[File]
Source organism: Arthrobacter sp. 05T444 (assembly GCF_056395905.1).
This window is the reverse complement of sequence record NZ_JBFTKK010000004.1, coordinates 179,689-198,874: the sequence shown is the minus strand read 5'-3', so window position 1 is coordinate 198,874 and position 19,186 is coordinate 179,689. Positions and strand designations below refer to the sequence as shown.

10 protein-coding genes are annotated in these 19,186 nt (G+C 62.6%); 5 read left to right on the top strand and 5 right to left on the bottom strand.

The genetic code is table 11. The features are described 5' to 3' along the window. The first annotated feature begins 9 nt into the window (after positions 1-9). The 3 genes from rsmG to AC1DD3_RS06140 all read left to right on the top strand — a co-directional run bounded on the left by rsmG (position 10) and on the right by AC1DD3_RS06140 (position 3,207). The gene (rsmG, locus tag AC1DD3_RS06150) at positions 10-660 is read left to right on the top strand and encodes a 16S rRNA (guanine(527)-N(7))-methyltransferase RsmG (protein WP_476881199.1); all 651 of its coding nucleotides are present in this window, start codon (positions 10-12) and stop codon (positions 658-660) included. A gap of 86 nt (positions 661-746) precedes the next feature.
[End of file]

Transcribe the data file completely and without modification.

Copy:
Source organism: Arthrobacter sp. 05T444 (assembly GCF_056395905.1).
This window is the reverse complement of sequence record NZ_JBFTKK010000004.1, coordinates 179,689-198,874: the sequence shown is the minus strand read 5'-3', so window position 1 is coordinate 198,874 and position 19,186 is coordinate 179,689. Positions and strand designations below refer to the sequence as shown.

10 protein-coding genes are annotated in these 19,186 nt (G+C 62.6%); 5 read left to right on the top strand and 5 right to left on the bottom strand.

The genetic code is table 11. The features are described 5' to 3' along the window. The first annotated feature begins 9 nt into the window (after positions 1-9). The 3 genes from rsmG to AC1DD3_RS06140 all read left to right on the top strand — a co-directional run bounded on the left by rsmG (position 10) and on the right by AC1DD3_RS06140 (position 3,207). The gene (rsmG, locus tag AC1DD3_RS06150) at positions 10-660 is read left to right on the top strand and encodes a 16S rRNA (guanine(527)-N(7))-methyltransferase RsmG (protein WP_476881199.1); all 651 of its coding nucleotides are present in this window, start codon (positions 10-12) and stop codon (positions 658-660) included. A gap of 86 nt (positions 661-746) precedes the next feature.